DNA delivery systems based on complexes of DNA with synthetic polycations and their copolymers.
Oupický D., Konák C., Ulbrich K., Wolfert MA., Seymour LW.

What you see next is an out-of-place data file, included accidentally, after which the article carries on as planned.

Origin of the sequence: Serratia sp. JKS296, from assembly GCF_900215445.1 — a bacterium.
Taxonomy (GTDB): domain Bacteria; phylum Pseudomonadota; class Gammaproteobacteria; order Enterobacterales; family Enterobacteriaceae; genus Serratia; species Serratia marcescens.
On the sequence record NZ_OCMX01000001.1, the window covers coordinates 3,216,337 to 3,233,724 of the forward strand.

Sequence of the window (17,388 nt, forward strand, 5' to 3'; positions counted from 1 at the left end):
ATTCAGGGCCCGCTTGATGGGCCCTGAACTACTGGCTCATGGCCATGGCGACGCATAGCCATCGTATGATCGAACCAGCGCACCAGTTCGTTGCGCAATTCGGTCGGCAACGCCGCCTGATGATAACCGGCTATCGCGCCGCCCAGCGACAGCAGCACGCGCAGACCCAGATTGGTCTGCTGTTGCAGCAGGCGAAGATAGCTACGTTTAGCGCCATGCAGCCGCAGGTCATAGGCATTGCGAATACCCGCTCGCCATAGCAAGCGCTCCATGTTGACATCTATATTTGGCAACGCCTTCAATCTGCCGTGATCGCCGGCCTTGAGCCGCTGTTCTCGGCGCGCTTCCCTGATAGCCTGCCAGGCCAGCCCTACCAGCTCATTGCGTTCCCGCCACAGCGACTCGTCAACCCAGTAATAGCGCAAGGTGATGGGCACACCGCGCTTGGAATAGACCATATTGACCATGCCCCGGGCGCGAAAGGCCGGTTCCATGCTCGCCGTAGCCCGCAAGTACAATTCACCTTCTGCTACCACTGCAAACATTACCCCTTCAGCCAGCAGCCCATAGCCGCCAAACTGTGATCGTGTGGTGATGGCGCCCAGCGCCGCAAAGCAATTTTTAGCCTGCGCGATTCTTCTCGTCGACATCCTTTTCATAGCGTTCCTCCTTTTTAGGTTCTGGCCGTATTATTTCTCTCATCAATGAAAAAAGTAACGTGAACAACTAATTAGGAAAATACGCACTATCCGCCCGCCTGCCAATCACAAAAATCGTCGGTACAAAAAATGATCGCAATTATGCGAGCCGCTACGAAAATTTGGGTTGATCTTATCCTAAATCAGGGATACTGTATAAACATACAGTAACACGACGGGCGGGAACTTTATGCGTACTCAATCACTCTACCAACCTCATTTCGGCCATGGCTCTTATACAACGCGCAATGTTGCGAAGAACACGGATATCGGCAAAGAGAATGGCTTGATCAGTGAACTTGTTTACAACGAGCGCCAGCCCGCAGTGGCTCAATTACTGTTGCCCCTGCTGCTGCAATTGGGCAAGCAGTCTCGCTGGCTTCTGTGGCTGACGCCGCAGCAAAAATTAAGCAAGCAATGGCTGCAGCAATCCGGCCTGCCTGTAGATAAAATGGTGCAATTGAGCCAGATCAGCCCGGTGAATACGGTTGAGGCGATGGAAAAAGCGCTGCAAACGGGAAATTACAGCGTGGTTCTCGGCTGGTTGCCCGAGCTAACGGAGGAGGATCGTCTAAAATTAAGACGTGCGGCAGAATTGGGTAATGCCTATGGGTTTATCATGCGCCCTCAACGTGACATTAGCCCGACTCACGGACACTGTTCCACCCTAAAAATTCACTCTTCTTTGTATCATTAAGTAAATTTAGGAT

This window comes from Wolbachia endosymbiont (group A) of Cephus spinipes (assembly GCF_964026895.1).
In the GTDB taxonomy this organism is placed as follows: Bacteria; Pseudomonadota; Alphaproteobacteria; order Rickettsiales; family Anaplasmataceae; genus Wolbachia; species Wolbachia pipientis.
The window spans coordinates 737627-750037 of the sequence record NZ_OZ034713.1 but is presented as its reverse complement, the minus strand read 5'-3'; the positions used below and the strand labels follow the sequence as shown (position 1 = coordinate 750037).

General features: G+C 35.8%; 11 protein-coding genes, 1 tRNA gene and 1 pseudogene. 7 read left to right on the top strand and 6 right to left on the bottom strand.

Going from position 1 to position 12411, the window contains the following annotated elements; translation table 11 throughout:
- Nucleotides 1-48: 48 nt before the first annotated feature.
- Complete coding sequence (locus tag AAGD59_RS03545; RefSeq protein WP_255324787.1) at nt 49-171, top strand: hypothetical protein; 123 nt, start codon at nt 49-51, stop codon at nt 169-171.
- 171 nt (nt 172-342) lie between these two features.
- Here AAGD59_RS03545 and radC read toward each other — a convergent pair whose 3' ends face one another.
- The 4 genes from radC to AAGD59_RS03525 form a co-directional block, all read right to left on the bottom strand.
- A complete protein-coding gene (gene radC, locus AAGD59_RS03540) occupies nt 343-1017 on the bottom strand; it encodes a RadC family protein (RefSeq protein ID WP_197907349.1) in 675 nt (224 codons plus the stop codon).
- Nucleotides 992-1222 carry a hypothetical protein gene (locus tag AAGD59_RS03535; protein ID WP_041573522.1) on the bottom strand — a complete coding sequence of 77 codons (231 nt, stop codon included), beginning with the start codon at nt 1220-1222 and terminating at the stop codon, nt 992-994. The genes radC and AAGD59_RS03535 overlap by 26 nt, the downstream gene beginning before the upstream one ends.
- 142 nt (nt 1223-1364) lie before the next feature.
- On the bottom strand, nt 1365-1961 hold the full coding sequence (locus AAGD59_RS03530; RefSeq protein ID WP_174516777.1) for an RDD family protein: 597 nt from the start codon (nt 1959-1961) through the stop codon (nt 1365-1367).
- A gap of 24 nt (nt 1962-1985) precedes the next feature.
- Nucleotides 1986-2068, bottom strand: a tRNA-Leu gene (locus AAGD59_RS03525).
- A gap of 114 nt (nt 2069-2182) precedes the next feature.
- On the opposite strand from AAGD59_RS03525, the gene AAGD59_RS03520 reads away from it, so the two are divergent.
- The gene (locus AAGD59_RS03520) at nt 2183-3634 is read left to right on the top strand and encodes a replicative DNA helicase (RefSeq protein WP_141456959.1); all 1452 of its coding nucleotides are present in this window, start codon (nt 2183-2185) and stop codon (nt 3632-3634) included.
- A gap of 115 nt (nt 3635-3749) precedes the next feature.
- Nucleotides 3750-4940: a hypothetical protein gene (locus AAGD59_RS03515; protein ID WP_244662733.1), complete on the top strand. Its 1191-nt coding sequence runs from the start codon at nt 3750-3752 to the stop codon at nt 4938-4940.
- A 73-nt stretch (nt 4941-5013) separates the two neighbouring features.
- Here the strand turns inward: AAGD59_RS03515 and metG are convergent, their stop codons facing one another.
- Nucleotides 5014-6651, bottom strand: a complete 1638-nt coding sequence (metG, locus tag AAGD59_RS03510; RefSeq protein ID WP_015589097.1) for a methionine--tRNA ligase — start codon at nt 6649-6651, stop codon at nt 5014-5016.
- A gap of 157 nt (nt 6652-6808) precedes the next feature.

Block and graft copolymers of N-(2-hydroxypropyl)methacrylamide (HPMA) with 2-(trimethylammonio)ethyl methacrylate were synthesised and used for preparation of polyelectrolyte complexes with calf thymus DNA intended for targeted delivery of genes in vivo. In this study the effects of the speed of component mixing, total concentration of polymers, ionic strength of solvents, copolymer structure and content of HPMA in the copolymers on parameters of the polyelectrolyte complexes was investigated. Static and dynamic light scattering methods were used as a main tool for characterising these complexes. The presence of HPMA units in the polycation had no significant effect on its ability to form complexes with DNA, but did affect molecular parameters and aggregation (precipitation) of the complexes. The size of the complexes increases whereas their molecular weight decreases with increasing content of HPMA units. The density of the complexes decreases with increasing HPMA content independently of the copolymer structure. In order to prepare stable DNA complexes containing single DNA molecule, the following rules should be observed: (1) copolymers should have a content of HPMA units higher than 40%; (2) the DNA concentrations in solutions should be kept below 4 x 10(-5) g/ml and (3) both components should be mixed together in deionized water. The stability of the complexes against precipitation in 0.15 M NaCl and the resistance of the complexed DNA to the action of nucleases was also studied. Whereas DNA complexes of all copolymers showed very good nuclease stability, the presence of a sufficiently high content of HPMA is necessary for their good stability in 0.15 M NaCl. The investigation of the stability and the interaction of DNA complexes in aqueous solutions of serum albumin and dilute human blood serum revealed adsorption of biomacromolecules on DNA complexes accompanied by significant changes in the zeta-potential which finally resulted in formation of a "protein layer" and in undesirable precipitation of DNA complexes. In in vitro transfection experiments, the transfection efficiency of DNA complexes with copolymers was always higher than that of the cationic homopolymer slightly increasing with increasing content of HPMA in the copolymers but being about 10-100-times lower than the complexes DNA-poly(L-lysine. In the cytoplasmic injections, it was observed that DNA complexes produced greater gene expression than a direct microinjection of free DNA. The block copolymer complexes were also found to be more efficient than the corresponding simple polycation complexes. In the nuclear microinjection, precisely the opposite behaviour was observed.